Chairman Leahy, Ranking Member Grassley, distinguished members of the Committee, thank you for the opportunity to testify today on behalf of
My name is
The hearing today is not only timely - given the recent high profile data breaches - but it is a critically important discussion that will help focus attention on what businesses can do to protect themselves from similar attacks.
In my testimony today, I will discuss:
. The need for basic computer hygiene;
. Recent statistics on data breaches;
. How breaches are happening, including the methods criminals are using to steal data;
. Security measures to protect data and prevent breaches; and
. Key elements for data breach legislation.
Computer Hygiene as a Basic Layer of Defense
Preventing data breaches and protecting privacy starts with basic computer hygiene such as having security software installed, good patch management practices, using strong passwords, and not responding to suspicious emails. But that is just the start, because sophisticated, well-funded attackers are persistent and highly skilled. Anti-virus software (AV) should be part of any security program and will stop known malicious software (malware), but it is just one element. Today, even moderately sophisticated pieces of malware have unique signatures and can slip past systems that are using only AV software. Thus, strong security is layered security - in addition to basic computer hygiene and AV software, organizations need comprehensive protection that includes intrusion protection, reputation-based security, behavioral-based blocking, and data loss prevention tools. These advanced tools look not just for known threats, but they can check the reputation of any file that is loaded on a computer and look for other behavior that could indicate the presence of previously unknown malware.
The kinds of attacks on point-of-sale (PoS) devices that this hearing is looking at are not new, but it does appear the pace is increasing. The increase in successful attacks brings with it media attention and citizen concern, but it is critically important that the public conversation we are now having not just be about one attack or one company. Every retailer is at risk, and over time we often learn that the most widely reported victim was not the one hit hardest. So the conversation should be about breaches - plural - not just one breach; it should be about how they are happening, how government can go after the sophisticated criminal enterprises that steal the data, and what organizations can do to prevent and minimize the risk of a successful attack.
Data Breaches by the Numbers
For organizations that have critical information assets such as customer data, intellectual property, trade secrets, and proprietary corporate data, the risk associated with a data breach is now higher than ever before. Simply put, stealing data is big business; most major breaches are part of sophisticated criminal enterprises that trade on stolen identities and credit card numbers. The cost impacts of and the metrics associated with worldwide data breaches are significant.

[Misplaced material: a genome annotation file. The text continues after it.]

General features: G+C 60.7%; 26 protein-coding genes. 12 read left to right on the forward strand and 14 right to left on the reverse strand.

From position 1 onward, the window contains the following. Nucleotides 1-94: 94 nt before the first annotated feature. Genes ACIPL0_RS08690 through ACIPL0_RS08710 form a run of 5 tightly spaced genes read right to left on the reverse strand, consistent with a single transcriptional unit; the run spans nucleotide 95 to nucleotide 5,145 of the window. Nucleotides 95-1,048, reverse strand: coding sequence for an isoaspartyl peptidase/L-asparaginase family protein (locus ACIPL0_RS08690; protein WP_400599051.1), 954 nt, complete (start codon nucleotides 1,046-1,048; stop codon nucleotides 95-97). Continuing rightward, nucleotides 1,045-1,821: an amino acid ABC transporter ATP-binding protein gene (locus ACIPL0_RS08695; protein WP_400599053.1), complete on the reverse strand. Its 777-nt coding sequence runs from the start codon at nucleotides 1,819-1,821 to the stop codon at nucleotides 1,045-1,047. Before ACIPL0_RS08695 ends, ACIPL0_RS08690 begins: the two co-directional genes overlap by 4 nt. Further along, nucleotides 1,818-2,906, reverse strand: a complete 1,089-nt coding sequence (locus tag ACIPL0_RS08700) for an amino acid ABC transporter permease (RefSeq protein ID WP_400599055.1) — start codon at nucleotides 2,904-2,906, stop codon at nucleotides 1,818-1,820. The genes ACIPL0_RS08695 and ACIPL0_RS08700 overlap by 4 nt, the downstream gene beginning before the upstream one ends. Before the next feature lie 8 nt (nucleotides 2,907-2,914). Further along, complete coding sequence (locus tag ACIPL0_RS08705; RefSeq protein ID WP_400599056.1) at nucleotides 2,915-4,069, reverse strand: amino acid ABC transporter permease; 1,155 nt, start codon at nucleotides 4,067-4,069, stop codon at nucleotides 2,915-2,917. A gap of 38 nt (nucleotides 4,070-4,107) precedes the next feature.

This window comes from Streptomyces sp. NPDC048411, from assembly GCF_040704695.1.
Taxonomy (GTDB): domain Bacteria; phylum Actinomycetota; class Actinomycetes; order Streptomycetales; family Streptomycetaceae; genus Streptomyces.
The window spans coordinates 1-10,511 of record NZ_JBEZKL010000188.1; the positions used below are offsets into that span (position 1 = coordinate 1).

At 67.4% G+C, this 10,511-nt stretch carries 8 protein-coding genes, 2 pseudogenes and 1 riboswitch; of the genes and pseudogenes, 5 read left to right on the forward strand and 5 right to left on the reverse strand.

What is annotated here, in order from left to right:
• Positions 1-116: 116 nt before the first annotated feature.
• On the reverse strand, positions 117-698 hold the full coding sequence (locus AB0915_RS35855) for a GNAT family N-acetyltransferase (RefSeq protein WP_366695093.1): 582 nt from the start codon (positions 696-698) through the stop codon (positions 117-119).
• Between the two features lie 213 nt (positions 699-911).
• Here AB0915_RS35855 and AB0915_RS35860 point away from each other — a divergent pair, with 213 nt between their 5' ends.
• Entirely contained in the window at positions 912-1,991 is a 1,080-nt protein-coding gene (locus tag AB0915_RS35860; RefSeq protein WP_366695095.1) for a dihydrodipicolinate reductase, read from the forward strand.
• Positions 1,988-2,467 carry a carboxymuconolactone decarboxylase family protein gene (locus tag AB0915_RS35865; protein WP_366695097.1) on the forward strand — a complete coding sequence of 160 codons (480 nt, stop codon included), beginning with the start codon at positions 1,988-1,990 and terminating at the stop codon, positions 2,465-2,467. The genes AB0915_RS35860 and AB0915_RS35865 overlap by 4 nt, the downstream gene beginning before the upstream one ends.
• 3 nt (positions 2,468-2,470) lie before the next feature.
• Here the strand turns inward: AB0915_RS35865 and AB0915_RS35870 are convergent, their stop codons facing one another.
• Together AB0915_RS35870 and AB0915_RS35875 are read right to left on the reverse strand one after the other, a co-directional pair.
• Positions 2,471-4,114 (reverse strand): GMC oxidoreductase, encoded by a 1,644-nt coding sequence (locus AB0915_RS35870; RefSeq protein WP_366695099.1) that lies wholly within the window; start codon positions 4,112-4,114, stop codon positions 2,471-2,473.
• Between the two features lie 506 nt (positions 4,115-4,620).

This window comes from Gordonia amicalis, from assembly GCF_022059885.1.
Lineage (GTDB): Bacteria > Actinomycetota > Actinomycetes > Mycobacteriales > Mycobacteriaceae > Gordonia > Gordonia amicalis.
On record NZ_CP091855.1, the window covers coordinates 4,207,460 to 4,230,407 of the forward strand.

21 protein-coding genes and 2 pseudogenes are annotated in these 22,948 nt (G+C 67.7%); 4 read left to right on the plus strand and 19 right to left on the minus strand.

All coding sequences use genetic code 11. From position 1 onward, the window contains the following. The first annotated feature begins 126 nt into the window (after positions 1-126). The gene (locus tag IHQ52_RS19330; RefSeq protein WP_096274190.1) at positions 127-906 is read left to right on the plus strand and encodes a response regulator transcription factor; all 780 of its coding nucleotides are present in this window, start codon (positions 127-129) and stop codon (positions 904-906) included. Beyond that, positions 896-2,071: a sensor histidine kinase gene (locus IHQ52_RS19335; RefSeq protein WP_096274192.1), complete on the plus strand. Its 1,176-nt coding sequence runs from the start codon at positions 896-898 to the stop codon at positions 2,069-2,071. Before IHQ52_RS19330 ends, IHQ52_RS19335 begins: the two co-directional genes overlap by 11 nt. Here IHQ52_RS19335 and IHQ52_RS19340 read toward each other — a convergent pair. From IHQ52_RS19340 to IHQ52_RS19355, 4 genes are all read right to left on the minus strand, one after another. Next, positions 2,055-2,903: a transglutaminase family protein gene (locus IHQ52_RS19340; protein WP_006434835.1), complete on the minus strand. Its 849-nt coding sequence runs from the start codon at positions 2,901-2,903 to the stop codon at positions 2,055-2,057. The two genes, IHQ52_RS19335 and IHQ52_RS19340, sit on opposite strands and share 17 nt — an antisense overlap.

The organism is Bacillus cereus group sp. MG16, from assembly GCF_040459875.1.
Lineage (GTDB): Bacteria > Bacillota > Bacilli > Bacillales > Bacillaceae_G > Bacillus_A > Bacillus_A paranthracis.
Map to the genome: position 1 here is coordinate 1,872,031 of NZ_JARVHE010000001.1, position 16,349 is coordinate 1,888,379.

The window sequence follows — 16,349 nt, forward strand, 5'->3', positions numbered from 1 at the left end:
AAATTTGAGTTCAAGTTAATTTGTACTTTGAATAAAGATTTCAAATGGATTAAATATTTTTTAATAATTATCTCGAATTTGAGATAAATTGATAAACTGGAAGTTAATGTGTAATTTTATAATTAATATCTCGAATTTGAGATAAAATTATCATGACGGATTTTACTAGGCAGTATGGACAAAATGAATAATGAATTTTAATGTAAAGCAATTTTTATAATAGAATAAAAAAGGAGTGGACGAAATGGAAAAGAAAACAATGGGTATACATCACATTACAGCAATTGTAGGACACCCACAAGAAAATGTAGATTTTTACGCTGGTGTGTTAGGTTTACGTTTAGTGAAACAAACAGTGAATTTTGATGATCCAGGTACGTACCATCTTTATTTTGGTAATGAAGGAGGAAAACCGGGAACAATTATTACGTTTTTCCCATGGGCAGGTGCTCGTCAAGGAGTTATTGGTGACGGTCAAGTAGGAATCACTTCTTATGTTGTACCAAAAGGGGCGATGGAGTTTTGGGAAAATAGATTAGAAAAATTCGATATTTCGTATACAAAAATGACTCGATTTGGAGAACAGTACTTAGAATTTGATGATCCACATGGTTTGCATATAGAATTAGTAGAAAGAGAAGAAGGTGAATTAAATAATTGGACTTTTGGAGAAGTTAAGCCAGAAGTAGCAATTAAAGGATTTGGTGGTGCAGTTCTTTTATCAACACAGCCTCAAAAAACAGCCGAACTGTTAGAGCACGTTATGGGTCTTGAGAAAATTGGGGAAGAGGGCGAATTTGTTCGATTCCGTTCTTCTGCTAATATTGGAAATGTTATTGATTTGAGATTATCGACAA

In 2013, we estimate that the identities of over 435 million people were exposed, and that number is rising as new reports surface. For comparison, our estimate for 2012 was 93 million, and for 2011 was 232 million. n1 In fact, a recent report by the
It is important to remember that not every one of these victims will have his or her identity stolen or bank account raided. In fact, a low percentage of them will actually suffer that kind of direct loss. But every one of them is at risk for it because once your personal information is outside of your control your options are limited. You can start credit monitoring and get new credit cards, but to a large degree your best hope is that the information becomes stale before someone tries to use it themselves or sell it on the thriving black market.
The cost of these breaches is very real and is borne directly by both consumers and organizations:
. In our 2013 Norton Report, we estimated the global price tag of consumer cybercrime was
. We estimate that there are 378 million victims of consumer cybercrime per year (1 million victims per day, 12 per second); n4
. Ponemon's survey concluded that the average total cost of a breach in 2012 was
. Attackers are increasingly targeting smaller businesses, 71% of which say their operations are somewhat or very dependent on the Internet. n7
The Ponemon survey also found that an ounce of prevention is worth a pound of cure. Strong security protocols before a breach and good incident management policies can dramatically cut the cost of a breach. Similarly, more consumers than ever are taking basic security measures such as using security software and deleting suspicious emails.